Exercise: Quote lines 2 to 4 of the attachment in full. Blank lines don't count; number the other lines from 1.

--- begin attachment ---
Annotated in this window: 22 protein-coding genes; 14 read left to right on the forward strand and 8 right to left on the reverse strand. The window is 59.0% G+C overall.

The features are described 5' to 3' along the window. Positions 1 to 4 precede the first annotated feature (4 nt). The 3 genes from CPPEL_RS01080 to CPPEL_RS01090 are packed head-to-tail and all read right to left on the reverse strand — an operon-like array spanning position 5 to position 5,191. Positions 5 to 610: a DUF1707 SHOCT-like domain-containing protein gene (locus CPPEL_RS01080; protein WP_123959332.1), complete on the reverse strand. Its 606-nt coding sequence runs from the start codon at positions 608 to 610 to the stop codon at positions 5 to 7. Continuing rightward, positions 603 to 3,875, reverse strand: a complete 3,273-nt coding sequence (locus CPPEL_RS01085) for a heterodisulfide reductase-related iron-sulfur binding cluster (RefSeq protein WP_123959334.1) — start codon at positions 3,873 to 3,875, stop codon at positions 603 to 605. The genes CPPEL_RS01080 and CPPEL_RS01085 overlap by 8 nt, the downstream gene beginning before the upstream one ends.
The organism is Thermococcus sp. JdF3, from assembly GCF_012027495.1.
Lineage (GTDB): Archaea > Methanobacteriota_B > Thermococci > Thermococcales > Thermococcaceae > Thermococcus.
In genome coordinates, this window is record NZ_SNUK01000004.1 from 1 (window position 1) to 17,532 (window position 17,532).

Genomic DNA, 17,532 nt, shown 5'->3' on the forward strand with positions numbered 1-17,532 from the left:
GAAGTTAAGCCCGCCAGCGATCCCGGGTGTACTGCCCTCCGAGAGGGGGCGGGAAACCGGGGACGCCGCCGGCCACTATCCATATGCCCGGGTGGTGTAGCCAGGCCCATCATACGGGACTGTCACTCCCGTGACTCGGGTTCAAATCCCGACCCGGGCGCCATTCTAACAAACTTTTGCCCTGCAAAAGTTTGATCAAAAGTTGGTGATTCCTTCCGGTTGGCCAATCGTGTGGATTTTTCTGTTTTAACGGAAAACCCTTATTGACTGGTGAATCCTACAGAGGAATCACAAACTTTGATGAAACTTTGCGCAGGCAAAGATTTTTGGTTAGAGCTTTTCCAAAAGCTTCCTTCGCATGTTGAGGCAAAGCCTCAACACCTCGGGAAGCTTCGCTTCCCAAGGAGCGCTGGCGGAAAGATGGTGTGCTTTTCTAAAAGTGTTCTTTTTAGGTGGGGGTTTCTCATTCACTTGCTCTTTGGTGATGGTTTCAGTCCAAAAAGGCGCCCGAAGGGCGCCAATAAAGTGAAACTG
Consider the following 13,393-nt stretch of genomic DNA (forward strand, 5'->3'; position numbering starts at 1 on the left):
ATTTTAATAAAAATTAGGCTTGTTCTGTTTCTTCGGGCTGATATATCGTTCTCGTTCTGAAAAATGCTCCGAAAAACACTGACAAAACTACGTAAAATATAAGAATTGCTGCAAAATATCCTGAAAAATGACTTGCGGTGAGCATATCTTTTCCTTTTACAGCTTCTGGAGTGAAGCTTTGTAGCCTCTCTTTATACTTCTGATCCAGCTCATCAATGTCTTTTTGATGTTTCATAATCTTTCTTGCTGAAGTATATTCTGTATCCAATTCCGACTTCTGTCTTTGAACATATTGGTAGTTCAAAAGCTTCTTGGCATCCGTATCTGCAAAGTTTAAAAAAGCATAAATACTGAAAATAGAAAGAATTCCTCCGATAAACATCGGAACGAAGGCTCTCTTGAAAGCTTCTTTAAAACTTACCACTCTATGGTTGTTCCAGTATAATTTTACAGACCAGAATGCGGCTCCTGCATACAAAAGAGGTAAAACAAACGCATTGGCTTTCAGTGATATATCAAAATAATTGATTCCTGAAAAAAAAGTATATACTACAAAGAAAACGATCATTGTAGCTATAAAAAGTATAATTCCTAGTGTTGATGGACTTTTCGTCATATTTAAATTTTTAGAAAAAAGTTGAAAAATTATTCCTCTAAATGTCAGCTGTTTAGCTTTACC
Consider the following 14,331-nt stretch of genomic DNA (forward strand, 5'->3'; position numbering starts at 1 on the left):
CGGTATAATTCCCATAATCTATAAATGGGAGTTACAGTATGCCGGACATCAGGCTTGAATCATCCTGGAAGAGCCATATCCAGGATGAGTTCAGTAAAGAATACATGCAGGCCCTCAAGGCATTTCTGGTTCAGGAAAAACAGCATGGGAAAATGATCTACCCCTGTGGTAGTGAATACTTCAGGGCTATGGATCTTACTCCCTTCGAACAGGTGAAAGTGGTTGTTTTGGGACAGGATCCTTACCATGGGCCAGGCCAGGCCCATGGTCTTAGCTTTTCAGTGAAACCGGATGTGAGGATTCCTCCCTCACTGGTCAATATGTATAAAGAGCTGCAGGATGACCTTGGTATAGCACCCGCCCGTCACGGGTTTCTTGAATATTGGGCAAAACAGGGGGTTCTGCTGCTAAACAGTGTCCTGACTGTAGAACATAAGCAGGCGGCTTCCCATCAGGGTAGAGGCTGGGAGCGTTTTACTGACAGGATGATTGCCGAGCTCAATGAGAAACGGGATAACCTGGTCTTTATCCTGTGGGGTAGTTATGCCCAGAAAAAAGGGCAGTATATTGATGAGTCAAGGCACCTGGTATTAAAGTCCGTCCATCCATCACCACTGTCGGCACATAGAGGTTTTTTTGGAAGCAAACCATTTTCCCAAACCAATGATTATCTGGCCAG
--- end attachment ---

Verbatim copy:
The features are described 5' to 3' along the window. Positions 1 to 4 precede the first annotated feature (4 nt). The 3 genes from CPPEL_RS01080 to CPPEL_RS01090 are packed head-to-tail and all read right to left on the reverse strand — an operon-like array spanning position 5 to position 5,191. Positions 5 to 610: a DUF1707 SHOCT-like domain-containing protein gene (locus CPPEL_RS01080; protein WP_123959332.1), complete on the reverse strand. Its 606-nt coding sequence runs from the start codon at positions 608 to 610 to the stop codon at positions 5 to 7. Continuing rightward, positions 603 to 3,875, reverse strand: a complete 3,273-nt coding sequence (locus CPPEL_RS01085) for a heterodisulfide reductase-related iron-sulfur binding cluster (RefSeq protein WP_123959334.1) — start codon at positions 3,873 to 3,875, stop codon at positions 603 to 605. The genes CPPEL_RS01080 and CPPEL_RS01085 overlap by 8 nt, the downstream gene beginning before the upstream one ends.
The organism is Thermococcus sp. JdF3, from assembly GCF_012027495.1.
Lineage (GTDB): Archaea > Methanobacteriota_B > Thermococci > Thermococcales > Thermococcaceae > Thermococcus.